Let’s get personal(ised) – by Robin Swindell



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There has been a swell of interest and discussion about Person Centric Care (PCC) of late, and after years of talk its time seems to have come. What does it mean for people with diabetes and what does it look like in practice for those with Type 2 diabetes?

There was a lot of very encouraging talk at the Diabetes UK Professional Conference 2016 (DPC16) about a movement towards this kind of care, which is an approach to healthcare that focuses on the elements of care, support and treatment that matter most to the patient, their family and carers.

It’s a topic that has been getting significantly more attention over time, as can be shown by Google Trends (an online search tool that allows the user to see how often specific keywords have been queried over time);

You may have seen some excellent writing on PCC about this already from my fellow DPC16 bloggers, Andy Broomhead, Ellie Huckle, Helen Wills & Charlotte Austin, but at the risk of some repetition I want to take a look at this from a Type 2 Diabetes point of view, dig into the science of this a little and share some more recent news.

EASD / ADA guidance

In one of the last sessions of DPC16, Professor David Matthews presented “Management of hyperglycaemia in Type 2 diabetes, 2015: a patient-centred approach”, a joint statement from the American Diabetes Association and the European Association for the Study of Diabetes. As part of this he highlighted some of the problems in conducting suitable research into the effectiveness of T2D combination treatments. This is because the number of possible treatment options is so high; a combination of diet, exercise and up to 6 different drugs could lead to as many as 120 permutations to be considered. A further complication is in finding suitable and willing trial participants; excluding those that are not eligible for the trial, those that do not give their consent and those that drop out of the trial can leave a very small pool of potential participants. These restrictions also raise questions as to whether those who take part in the trial are typical of the wider patient community in general.

Professor David Matthews summarised by explaining that the lack of clinical evidence of what works best for patient means that in respect of Type 2 diabetes, treatment can nearly always be summed up as:

  1. After diet, use a tablet
  2. The tablet should probably be metformin
  3. Then add something else

Hardly personalised treatment is it?

MASTERMIND Study

In the second part of the session, Professor Andrew Hattersley discussed the MASTERMIND consortium’s study into whether stratification can help choose the best treatment for Type 2 diabetes.

Recognising that people can have very different responses to the same treatments for Type 2 diabetes, that the many treatments vary greatly in the way they work and that that the condition itself can have many different mechanisms, the study sought simple stratification for Type 2 diabetes treatment.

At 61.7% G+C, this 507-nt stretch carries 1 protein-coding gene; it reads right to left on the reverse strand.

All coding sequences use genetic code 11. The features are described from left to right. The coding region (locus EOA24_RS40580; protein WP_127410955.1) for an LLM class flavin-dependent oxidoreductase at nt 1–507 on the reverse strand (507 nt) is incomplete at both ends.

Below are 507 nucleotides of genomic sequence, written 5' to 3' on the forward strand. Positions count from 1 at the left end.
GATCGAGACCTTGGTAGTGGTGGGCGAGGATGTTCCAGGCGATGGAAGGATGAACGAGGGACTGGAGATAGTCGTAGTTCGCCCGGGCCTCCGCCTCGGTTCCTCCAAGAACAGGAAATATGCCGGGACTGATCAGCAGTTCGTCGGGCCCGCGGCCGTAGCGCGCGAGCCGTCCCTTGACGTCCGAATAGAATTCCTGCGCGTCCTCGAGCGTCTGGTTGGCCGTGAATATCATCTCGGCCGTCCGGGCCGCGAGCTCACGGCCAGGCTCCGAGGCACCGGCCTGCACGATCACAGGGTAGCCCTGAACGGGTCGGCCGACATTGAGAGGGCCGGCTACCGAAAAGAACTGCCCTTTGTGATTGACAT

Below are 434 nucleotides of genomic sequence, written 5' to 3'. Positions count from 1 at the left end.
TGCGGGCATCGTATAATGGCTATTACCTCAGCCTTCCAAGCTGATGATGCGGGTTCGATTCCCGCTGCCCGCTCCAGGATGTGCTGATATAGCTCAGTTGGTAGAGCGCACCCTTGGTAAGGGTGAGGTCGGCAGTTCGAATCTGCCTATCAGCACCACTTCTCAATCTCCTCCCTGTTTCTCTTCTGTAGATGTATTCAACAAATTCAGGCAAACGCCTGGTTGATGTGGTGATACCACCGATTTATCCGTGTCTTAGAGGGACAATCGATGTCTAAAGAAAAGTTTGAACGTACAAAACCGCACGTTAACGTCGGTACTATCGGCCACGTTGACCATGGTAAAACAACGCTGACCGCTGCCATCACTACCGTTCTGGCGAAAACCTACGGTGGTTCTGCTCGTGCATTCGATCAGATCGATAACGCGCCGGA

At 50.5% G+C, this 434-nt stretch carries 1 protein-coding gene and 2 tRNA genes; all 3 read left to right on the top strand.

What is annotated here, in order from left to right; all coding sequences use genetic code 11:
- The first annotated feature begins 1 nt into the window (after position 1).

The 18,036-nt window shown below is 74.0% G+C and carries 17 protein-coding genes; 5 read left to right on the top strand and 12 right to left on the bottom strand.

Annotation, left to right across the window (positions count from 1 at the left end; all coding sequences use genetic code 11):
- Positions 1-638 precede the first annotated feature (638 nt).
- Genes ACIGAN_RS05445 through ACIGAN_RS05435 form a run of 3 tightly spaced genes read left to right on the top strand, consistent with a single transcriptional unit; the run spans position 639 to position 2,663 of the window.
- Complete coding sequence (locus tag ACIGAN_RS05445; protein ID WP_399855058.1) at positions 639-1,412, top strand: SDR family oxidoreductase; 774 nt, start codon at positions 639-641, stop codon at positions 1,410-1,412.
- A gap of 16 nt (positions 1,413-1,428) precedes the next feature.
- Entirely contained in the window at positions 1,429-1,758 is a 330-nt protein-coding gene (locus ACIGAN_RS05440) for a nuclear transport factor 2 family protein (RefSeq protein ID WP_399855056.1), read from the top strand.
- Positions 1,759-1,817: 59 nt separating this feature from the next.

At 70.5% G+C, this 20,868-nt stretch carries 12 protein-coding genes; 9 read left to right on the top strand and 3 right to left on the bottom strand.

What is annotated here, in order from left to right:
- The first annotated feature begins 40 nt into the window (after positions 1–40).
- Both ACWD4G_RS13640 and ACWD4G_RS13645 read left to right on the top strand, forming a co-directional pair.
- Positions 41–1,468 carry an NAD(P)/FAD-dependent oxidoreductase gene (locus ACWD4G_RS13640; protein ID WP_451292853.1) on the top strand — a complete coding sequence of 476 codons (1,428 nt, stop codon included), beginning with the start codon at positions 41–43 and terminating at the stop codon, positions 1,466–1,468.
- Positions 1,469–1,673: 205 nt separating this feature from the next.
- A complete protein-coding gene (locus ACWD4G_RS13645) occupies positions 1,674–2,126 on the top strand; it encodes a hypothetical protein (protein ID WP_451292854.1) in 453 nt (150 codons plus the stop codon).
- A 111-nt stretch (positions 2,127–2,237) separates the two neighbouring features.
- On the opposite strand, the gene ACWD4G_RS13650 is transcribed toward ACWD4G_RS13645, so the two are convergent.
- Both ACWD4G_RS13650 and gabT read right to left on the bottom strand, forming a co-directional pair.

The study analysed a large amount of publicly-available data about patients with T2D, anonymised data from GP practices and data from drug trials run by pharmaceutical companies. Using this data they picked out patients who respond well to the different drugs and also to identify which patients have side effects, after investigating whether those who appeared not to respond, or not to respond well, actually collected the prescriptions they were given. The results can be used to identify which therapy is likely to benefit an individual, without expensive tests.

A number of key factors were discovered, showing significantly different responses and side effects depending upon:

  • Age when diagnosed
  • The person’s weight
  • The person’s gender

This has great practical implications for us people with diabetes; it should allow our Health Care Providers to have a much more informed discussion with us about not only the potential benefits of the treatment, but what the likely side-effects are.

Putting this into practice

Research is one thing, but the intent to make significant changes to clinical practice is quite another, and this brings us to the more recent news; on the 12 March 2016, the Professor David Haslam, Chairperson of NICE (The National Institute for Health and Care Excellence), the UK public body charged with providing national guidance and advice to improve health and social care, published a blog launching new guidance on PCC. This guidance marks a significant strengthening of previous advice, and is explicit that the views of the person being cared for and a doctor’s or other professional’s experience can and should affect decisions about care.

In the blog, Professor Haslam makes an unequivocal statement about the intent behind these new guidelines;

“Decisions can be guided by bodies like NICE where evidence and expertise have dictated our work; but increasingly the old ways of prescriptive, top-down medicine are dead, as our new guidelines recognise. Now we have to bury them.”

This is significant and good

The combination of these two items; a jump forward in understanding of what treatments work well for individuals with T2D, and a strong commitment from NICE that PCC should be at the heart of future medicine in the UK are great news for the future of our treatment.

Robin Swindell was diagnosed with Type 2 diabetes in May 2013, and manages the condition with diet, exercise and oral medication. He is a keen runner, occasional cyclist and can usually be found at Oak Hill parkrun at 9 o’clock on Saturday morning. You can follow Robin on Twitter @fractis.

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